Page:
Vaccines have basically worked the same way for decades. A pathogen antigen is isolated, used as the basis of a vaccine and administered to the patient. The Pentagon thinks there might be a better way of doing things, and it has tasked Pfizer with investigating its hunch.
The U.S. Department of Defense is launching a $70 million project involving the use of a brain monitoring implant to help soldiers better manage depression, stress and other related conditions.
President Barack Obama plans to roll out a highly anticipated brain mapping project today, providing details about the ambitious initiative to uncover mysteries about complex brain functions that could lead to new therapies for Alzheimer's and Parkinson's diseases.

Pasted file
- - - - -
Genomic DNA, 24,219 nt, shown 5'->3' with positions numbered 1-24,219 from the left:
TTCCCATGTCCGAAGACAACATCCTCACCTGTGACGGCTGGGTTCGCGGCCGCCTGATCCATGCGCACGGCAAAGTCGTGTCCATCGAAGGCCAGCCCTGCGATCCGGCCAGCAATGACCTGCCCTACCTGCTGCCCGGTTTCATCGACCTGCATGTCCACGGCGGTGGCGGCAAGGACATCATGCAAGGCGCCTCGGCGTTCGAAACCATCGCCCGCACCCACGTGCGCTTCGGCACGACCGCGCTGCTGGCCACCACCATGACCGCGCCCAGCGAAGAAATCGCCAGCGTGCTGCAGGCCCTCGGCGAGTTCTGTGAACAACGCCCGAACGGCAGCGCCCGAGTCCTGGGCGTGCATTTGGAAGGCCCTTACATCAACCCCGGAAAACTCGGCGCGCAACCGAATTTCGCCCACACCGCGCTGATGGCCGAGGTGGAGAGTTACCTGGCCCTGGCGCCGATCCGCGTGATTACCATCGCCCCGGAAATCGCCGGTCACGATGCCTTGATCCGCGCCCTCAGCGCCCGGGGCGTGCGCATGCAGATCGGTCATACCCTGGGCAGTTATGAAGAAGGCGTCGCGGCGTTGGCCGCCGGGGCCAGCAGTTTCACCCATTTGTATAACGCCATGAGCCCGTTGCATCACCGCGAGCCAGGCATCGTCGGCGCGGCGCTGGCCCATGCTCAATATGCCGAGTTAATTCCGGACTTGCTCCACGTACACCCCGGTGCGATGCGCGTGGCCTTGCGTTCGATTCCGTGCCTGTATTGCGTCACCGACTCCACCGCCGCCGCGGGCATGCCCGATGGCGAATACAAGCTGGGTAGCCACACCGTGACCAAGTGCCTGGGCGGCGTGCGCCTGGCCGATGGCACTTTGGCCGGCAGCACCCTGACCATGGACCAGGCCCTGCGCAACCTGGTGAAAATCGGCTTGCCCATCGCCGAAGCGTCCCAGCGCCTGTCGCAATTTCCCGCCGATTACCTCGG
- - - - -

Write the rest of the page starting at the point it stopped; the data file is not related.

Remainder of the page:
A unit of the U.S. Department of Defense has challenged the Foldit video gamers to craft proteins in a virtual online setting that bind to pathogens in the blood, to bolster research of sepsis treatments.
It will come as no surprise to anyone in the business of drug development and translational research to hear that animal studies suffer from severe shortcomings. The traditional mouse study often can't detect the kind of simple toxicities that will scuttle a program later on.
The National Institutes of Health is moving ahead with a $70 million initiative to promote the development of tissue chips for drug research, a hybrid of computers and tissue engineering that could give scientists a viable alternative to the use of animals in preclinical trials.
Vaccine seeding is under way at Medicago's new 97,000-square-foot, plant-based vaccine facility in Research Triangle Park, NC. Less than a year after groundbreaking, the production of vaccines based
The Defense Advanced Research Projects Agency, or DARPA, is funneling $1.3 million to researchers at the University of Michigan to see if they can use nanoparticles to transform the way morphine is